Five Ws and H

Engineering Areas
Analysis & problem definition
Group or individual
Group, Individual
Amount of people
Up to 15, 15-25, 25+
Type of activity
Collaborative team setting, On-line Classroom activity, Self-work by students
Between half an hour and one hour, Between one and two hours
Type of class


What is this technique about

This is a simple but powerful tool for cutting quickly through the outward symptoms of a problem to reveal its underlying causes (WHY), so that you can deal with it once and for all. How to dela with the issue is represented by the H (HOW).

The Five Ws and H are questions the answers to which are considered basic in information gathering or problem solving. These questions are sometimes called journalistic questions because all news stories are supposed to answer them.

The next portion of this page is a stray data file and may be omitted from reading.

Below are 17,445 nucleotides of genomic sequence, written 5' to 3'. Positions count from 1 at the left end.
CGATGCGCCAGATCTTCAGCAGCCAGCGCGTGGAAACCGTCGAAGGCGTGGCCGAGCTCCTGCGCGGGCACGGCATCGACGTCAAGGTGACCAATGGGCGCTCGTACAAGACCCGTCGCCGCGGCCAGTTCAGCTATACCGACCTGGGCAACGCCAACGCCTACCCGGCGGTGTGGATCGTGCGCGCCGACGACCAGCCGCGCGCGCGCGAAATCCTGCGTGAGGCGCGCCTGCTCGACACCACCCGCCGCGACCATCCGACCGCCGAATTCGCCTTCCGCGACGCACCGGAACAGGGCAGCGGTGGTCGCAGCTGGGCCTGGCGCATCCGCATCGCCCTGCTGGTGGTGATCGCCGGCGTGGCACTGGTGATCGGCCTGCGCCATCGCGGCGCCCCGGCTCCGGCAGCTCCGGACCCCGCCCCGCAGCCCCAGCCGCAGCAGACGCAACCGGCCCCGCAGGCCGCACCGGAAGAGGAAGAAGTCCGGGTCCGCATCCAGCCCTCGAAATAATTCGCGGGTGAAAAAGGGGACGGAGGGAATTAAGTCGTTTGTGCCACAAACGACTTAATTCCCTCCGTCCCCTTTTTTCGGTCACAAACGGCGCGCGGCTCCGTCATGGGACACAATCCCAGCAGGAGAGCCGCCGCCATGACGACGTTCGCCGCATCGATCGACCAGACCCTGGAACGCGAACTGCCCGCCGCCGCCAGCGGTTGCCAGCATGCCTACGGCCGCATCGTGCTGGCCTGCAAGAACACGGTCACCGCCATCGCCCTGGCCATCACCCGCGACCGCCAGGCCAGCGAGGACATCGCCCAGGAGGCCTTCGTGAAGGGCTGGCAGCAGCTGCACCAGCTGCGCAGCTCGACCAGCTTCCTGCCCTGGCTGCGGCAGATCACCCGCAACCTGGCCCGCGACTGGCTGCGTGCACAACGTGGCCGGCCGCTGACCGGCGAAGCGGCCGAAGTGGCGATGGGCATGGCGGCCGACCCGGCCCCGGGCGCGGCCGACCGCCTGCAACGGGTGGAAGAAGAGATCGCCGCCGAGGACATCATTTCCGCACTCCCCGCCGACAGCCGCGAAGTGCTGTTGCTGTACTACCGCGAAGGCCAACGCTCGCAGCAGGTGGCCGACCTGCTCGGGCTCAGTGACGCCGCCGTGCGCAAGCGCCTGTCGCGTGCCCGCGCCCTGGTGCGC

The reasoning behind this technique is that any analysis of facts and information is only complete when we can answer 6 questions:

    • Who (was involved)?
    • What (happened)?
    • Where (did it take place)?
    • When (did it take place)?
    • Why (did that happen)?
    • How (did it happen)?

Where does it come from 

This standard series of questions has been used since antiquity. The Greek rhetorician Hermagoras of Temnos (1st century BC) defined seven “circumstances” as sources of information about an issue: who, what, when, where, why, in what way, by what means.

A famous poem of the English journalist and writer J. R. Kipling, accompanying the tale of “The Elephant’s Child” opens with: